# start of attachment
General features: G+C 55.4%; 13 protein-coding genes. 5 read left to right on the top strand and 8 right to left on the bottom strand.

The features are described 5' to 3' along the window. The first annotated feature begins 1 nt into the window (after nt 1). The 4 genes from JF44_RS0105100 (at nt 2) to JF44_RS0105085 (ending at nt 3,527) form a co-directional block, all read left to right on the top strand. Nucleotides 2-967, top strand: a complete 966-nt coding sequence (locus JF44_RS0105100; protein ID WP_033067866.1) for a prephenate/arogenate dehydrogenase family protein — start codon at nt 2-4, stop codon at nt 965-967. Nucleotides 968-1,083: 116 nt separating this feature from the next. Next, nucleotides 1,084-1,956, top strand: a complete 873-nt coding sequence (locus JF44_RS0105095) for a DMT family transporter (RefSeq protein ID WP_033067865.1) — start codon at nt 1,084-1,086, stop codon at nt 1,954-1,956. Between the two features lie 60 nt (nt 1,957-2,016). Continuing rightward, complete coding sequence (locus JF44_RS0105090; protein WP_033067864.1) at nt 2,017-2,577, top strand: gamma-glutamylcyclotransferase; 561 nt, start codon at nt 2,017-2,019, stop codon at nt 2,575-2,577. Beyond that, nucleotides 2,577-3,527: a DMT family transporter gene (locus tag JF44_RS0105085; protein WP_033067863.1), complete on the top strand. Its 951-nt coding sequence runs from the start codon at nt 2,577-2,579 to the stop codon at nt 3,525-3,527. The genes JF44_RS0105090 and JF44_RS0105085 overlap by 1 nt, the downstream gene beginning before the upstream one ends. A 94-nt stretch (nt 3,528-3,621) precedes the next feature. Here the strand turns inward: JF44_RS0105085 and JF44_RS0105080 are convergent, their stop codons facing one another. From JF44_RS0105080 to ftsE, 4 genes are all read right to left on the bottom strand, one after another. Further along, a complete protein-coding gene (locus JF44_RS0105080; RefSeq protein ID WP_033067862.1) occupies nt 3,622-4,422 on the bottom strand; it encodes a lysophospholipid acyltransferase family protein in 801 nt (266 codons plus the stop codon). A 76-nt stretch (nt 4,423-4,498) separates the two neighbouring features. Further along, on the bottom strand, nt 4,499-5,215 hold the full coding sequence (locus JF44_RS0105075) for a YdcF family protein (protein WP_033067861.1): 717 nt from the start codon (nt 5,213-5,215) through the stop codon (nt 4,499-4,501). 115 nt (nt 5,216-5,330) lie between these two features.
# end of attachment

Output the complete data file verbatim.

General features: G+C 55.4%; 13 protein-coding genes. 5 read left to right on the top strand and 8 right to left on the bottom strand.

The features are described 5' to 3' along the window. The first annotated feature begins 1 nt into the window (after nt 1). The 4 genes from JF44_RS0105100 (at nt 2) to JF44_RS0105085 (ending at nt 3,527) form a co-directional block, all read left to right on the top strand. Nucleotides 2-967, top strand: a complete 966-nt coding sequence (locus JF44_RS0105100; protein ID WP_033067866.1) for a prephenate/arogenate dehydrogenase family protein — start codon at nt 2-4, stop codon at nt 965-967. Nucleotides 968-1,083: 116 nt separating this feature from the next. Next, nucleotides 1,084-1,956, top strand: a complete 873-nt coding sequence (locus JF44_RS0105095) for a DMT family transporter (RefSeq protein ID WP_033067865.1) — start codon at nt 1,084-1,086, stop codon at nt 1,954-1,956. Between the two features lie 60 nt (nt 1,957-2,016). Continuing rightward, complete coding sequence (locus JF44_RS0105090; protein WP_033067864.1) at nt 2,017-2,577, top strand: gamma-glutamylcyclotransferase; 561 nt, start codon at nt 2,017-2,019, stop codon at nt 2,575-2,577. Beyond that, nucleotides 2,577-3,527: a DMT family transporter gene (locus tag JF44_RS0105085; protein WP_033067863.1), complete on the top strand. Its 951-nt coding sequence runs from the start codon at nt 2,577-2,579 to the stop codon at nt 3,525-3,527. The genes JF44_RS0105090 and JF44_RS0105085 overlap by 1 nt, the downstream gene beginning before the upstream one ends. A 94-nt stretch (nt 3,528-3,621) precedes the next feature. Here the strand turns inward: JF44_RS0105085 and JF44_RS0105080 are convergent, their stop codons facing one another. From JF44_RS0105080 to ftsE, 4 genes are all read right to left on the bottom strand, one after another. Further along, a complete protein-coding gene (locus JF44_RS0105080; RefSeq protein ID WP_033067862.1) occupies nt 3,622-4,422 on the bottom strand; it encodes a lysophospholipid acyltransferase family protein in 801 nt (266 codons plus the stop codon). A 76-nt stretch (nt 4,423-4,498) separates the two neighbouring features. Further along, on the bottom strand, nt 4,499-5,215 hold the full coding sequence (locus JF44_RS0105075) for a YdcF family protein (protein WP_033067861.1): 717 nt from the start codon (nt 5,213-5,215) through the stop codon (nt 4,499-4,501). 115 nt (nt 5,216-5,330) lie between these two features.